May 27, 2014
Historical trends show that nonprofits typically benefit from holiday cheer, as December and January are the months most highly associated with charitable giving.
However, according to M+R and the Nonprofit Technology Network's recent "2014 M+R Benchmark Study," December 2013 fundraising email conversion rates were below the yearly average. Specifically, the holiday month's click through was just 0.06 percent, or 0.01 percent lower than the overall rate. The importance of year-end campaigns is still high, but it seems as if the last-ditch efforts aren't yielding the same results they once were.
Emails have been an effective tool over the years because more nonprofits now have the capabilities to accept donations online. The effectiveness of direct email is still strong, but as it goes for most business propositions, timing is everything.
When's the best time to fundraise?
The holiday spirit is said to be contagious, and nonprofits have taken advantage of the giving mood in the past. M+R's study found that the volume of messages sent during December last year was significantly more than the next closest month. The average 6.9 emails sent during the year's final month was nearly 188 percent higher than the average 2.9 that were sent in October.
Clearly charitable organizations feel that a holiday fundraising push is still effective enough for their brand, but that's not to say a nonprofit should completely abandon other months when it comes to collecting donations. Just because benefactors may be more likely to give around the winter holidays doesn't mean that they're not just as willing to donate weeks or months after the fact.
Every charity will likely know when the best time of year is to accept online donations for their purposes. Campaigns typically align with your event schedule, but there are other times of the year that bode well for nonprofits looking to raise extra revenue for their cause. For example, most holidays provide a good marketing platform for charities to build off of during a campaign. Mother's Day and Father's Day, and more patriotic celebrations such as the 4th of July, Memorial Day and Labor Day are times of the year where people aren't working and may be inclined to give, npENGAGE suggests.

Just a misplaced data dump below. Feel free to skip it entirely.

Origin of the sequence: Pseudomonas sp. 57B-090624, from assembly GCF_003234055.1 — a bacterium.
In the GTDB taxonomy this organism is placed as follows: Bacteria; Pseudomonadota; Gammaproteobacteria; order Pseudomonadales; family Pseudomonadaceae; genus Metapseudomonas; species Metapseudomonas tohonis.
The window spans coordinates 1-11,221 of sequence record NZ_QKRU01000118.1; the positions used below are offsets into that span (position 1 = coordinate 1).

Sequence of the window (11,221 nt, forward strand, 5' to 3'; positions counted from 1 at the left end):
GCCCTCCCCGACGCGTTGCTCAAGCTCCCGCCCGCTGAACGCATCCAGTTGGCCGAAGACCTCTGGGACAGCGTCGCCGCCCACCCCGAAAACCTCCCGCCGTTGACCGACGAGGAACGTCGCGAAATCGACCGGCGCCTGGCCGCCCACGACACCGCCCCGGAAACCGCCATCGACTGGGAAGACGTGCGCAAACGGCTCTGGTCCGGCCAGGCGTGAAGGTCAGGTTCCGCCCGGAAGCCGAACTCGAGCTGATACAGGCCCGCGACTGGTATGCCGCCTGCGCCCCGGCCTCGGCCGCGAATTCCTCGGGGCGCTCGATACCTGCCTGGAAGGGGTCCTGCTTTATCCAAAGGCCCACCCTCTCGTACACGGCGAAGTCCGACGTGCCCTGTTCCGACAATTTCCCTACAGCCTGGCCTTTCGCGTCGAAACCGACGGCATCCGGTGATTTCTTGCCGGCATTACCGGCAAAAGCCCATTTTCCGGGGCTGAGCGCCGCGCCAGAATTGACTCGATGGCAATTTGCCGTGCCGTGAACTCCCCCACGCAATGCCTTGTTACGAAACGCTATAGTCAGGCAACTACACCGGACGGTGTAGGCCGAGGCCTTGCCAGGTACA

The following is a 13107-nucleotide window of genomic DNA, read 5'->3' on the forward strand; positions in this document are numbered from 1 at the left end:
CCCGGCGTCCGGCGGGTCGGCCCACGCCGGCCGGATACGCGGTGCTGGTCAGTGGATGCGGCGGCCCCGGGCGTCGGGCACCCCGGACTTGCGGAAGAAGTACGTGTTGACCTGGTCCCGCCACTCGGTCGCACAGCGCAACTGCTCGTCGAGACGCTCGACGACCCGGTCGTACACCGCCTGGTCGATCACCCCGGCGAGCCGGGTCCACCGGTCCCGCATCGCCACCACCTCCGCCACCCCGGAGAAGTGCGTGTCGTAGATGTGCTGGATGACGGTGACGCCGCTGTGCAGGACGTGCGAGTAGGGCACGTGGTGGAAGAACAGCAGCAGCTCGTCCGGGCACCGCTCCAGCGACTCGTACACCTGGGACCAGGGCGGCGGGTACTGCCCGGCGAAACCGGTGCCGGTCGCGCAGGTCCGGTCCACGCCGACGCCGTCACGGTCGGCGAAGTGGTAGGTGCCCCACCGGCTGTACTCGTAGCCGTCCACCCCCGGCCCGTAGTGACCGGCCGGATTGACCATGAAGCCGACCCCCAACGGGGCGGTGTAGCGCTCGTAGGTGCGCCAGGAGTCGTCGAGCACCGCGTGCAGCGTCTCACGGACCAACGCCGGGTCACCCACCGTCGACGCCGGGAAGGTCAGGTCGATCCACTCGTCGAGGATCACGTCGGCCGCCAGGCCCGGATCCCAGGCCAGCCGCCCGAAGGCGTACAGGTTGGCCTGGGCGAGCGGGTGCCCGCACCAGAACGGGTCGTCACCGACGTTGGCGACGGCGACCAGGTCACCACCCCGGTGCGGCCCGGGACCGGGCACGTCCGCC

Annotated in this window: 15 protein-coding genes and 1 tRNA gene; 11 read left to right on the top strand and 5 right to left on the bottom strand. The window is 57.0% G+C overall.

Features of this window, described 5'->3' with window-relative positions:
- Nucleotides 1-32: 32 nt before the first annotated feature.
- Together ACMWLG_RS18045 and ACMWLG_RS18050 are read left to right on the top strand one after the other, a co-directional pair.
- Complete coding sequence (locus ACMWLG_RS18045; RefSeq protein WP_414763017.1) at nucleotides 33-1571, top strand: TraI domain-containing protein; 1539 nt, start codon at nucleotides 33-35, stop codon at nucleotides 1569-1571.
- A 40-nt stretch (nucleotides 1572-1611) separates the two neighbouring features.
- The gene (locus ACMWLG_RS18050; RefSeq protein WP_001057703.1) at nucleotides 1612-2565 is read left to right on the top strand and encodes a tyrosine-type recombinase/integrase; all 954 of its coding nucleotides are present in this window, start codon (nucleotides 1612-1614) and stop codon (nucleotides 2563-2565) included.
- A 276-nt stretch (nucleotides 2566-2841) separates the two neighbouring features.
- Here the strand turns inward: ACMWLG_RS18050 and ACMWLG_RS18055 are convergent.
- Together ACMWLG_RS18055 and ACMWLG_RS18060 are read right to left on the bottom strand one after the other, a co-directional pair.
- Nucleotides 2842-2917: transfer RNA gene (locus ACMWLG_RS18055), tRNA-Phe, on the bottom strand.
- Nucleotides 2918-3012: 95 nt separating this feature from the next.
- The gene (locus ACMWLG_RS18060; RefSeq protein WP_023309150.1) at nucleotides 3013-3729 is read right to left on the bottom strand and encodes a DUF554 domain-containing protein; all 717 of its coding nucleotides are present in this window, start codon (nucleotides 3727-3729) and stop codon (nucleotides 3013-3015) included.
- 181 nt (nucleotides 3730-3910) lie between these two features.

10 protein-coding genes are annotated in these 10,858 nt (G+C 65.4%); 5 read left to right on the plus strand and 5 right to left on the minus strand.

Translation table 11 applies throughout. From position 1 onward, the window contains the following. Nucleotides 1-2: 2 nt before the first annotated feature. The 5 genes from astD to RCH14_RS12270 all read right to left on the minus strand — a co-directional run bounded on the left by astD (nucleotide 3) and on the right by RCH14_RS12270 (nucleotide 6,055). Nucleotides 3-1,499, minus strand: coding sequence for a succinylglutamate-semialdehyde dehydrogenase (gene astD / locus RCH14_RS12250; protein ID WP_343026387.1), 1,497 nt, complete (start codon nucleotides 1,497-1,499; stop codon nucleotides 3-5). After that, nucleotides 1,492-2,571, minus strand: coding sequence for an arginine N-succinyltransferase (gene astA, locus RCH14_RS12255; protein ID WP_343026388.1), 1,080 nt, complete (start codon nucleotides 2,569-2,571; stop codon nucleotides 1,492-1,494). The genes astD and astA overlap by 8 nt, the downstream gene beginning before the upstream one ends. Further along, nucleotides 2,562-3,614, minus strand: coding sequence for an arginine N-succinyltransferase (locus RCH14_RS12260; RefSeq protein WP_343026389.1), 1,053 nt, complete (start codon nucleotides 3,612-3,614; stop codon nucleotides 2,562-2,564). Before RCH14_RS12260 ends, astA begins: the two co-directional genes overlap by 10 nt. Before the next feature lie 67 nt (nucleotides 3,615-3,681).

For those who are looking to delve deeper into the special occasions, there are other days of the year that could benefit a charity's fundraising efforts. Earth Day and Arbor Day would be a great promotional opportunity for an organization that promotes clean energy usage or recycling, for example. More specifically, a local humane society might promote "Love Your Pet Day" on Feb. 20 - which also coincides with Responsible Pet Owners Month, according to the International Business Times. Even if the reason for fundraising is quirky, a nonprofit is doing itself a favor by aligning its goals with a nationally or internationally recognized day of celebration.
Winter holiday donation campaigns are still important and effective, especially if they're used in conjunction with various online fundraising tools. Nonprofits can extend their efforts by asking for donations on smaller holidays throughout the year as well.